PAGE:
Pre-riding on Friday was awesome. Probably the best XC course I have ridden to date, a big relief given the amount of time committed to making it out there. There were lots of man made big granite rock gardens and drops and berms. The course snaked around and over and back on itself which was great for spectators too. A couple high speed double track downhills that would feed into the singletrack via huge berms that would keep your momentum uninterrupted. I'd say there were 3 major climbs all in the 2nd half of the lap. The first was a tough singletrack climb that snaked up through the woods. This was followed by a technical descent which came out to an open switchback climb on the face of the ski hill. Then after a fast switchback descent we headed right back up a pretty steep climb that went straight up most of the hill only to come right back down the most technical descent of the race which brought you back to the start/finish. Not very much rest on this course.
There was rain the night before and rain that morning just before the race. About 1.5 hours before our 2pm start I decided to switch to my 2.0 Bontrager Mud X's. Sure they are aggressive but the roots and rocks were angry that day. Due to the insane amount of course prep the course pretty much stayed dry. There were a couple greasy climbs and descents but nothing that really got flung up and collected on the bike. I was still glad I had the mud tires on though, they really didn't roll that bad either. Anyway I had a pretty good start and stayed about mid pack most of the race. The Espoirs were flying and I got passed by a bunch of them. I finished mid pack as well, 28th out of about 50ish I think. Not my best finish at Nats but I was pleased because I felt I had a good ride. I can't remember in recent history being so tired after a race, it was just relentless.
Drive home was thankfully uneventful and the can of beans seems to be up to the challenge until I can find a used exhaust somewhere for cheap. So in short I am very glad I made the journey and if you can only make it out to one Quebec race next year then I would highly recommend going to St. Felicien.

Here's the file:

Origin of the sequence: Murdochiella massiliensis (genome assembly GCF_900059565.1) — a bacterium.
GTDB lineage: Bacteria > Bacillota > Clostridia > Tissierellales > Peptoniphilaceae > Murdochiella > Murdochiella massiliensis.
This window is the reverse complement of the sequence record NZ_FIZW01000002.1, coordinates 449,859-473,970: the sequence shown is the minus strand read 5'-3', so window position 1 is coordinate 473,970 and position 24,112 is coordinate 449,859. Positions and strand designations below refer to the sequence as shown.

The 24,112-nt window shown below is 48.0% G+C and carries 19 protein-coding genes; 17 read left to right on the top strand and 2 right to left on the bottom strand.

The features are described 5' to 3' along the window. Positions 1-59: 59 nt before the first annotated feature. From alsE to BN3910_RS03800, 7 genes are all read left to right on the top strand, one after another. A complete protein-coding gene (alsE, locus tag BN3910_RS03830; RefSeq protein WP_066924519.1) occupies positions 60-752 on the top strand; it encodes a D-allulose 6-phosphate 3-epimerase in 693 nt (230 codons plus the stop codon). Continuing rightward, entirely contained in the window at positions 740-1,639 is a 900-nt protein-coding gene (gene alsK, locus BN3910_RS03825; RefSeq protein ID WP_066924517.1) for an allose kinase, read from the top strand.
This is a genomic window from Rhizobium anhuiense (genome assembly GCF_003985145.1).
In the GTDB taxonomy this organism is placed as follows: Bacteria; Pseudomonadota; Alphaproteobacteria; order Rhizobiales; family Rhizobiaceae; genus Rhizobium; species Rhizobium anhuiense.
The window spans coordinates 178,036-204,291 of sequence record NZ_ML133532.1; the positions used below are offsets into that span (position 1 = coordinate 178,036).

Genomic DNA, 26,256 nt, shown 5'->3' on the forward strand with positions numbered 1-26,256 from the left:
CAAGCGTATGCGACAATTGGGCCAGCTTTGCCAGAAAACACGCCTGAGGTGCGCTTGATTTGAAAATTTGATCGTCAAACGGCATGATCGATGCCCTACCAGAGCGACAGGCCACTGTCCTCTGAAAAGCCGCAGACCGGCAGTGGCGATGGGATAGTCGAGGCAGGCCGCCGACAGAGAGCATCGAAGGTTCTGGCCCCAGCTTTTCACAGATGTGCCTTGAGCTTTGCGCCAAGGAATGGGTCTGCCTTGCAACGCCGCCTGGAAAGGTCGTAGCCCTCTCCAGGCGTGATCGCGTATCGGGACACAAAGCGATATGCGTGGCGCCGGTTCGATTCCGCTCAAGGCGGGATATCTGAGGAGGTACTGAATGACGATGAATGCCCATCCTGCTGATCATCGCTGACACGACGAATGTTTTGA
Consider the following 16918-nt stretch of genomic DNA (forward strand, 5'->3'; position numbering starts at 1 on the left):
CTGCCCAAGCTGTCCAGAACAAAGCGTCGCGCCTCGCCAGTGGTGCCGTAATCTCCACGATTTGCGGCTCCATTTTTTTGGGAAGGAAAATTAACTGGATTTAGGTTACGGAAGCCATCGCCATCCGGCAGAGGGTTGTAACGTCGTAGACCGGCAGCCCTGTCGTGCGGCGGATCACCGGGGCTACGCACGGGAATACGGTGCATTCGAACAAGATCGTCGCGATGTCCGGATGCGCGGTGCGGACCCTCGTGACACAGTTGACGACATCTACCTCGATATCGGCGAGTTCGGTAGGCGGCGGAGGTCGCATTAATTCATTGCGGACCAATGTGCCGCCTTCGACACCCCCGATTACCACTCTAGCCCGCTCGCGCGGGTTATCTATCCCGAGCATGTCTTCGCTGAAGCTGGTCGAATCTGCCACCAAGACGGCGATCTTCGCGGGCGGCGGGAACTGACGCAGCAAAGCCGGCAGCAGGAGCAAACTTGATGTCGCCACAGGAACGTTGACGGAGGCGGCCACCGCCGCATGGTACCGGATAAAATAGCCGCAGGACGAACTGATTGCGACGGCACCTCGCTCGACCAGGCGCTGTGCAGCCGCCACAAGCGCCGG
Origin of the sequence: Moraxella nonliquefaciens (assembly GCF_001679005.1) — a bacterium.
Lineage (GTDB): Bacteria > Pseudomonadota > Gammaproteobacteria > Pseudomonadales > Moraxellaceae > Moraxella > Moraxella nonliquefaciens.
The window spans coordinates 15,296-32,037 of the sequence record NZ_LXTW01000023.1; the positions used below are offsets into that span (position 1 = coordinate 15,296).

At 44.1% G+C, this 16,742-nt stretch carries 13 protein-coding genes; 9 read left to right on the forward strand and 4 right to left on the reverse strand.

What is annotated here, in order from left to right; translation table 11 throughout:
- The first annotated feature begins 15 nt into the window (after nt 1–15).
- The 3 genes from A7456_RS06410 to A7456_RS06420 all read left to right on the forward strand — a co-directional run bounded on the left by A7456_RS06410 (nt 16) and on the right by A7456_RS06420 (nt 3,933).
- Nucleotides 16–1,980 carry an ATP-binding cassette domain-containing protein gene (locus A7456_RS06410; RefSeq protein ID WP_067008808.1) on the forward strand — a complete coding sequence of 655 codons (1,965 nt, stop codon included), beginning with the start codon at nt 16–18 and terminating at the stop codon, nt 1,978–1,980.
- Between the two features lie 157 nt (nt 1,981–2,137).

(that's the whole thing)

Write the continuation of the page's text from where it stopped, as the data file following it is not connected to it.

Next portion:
See you next time.

Saturday, July 4, 2009

Stuff Happens

So here it is, middle of summer............well I guess technically start of summer but I think we've all been in the summer mentality for a while despite the weather thinking differently. What better time to get a cold? Ok so the timing could have been better but also could have been much worse.
Starting feeling it late Monday, now I did a 2 hour ride in the pouring rain that day so that probably didn't help my cause but I was going to get sick regardless. Now if you know me at all you know that I get sick like this a couple times a year and I really don't get over it very well. Last summer I had the same thing a little later in the year, took me 3 weeks to get over it.
Soo that brings me to now, 5 days later. I am still stuffed up but my general feeling of crappiness and disorientation seems to be subsiding. Going to get out a lot on the mountain bike this week to get ready for Nationals. I know it's not the best strategy to take almost a week off the bike just before Nats but really I am just glad that I will probably be 95+% healthy for the race even if my legs aren't ideal.
Timing wise I did have to miss the Canada Cup finals in Bromont this weekend which is a bummer. I think they are using the World Cup course for it so it would have been nice to get some laps in on that. Maybe I will tour down there to spectate the World Cup and cheer on the Canadian riders.
Going to head to Buckwallow tomorrow and get in a nice long ride. Should be easy on the stagnant legs and start to get me back up to speed bike handling wise. First ride there on the Anthem X, the added travel will be appreciated.

Tune in next time.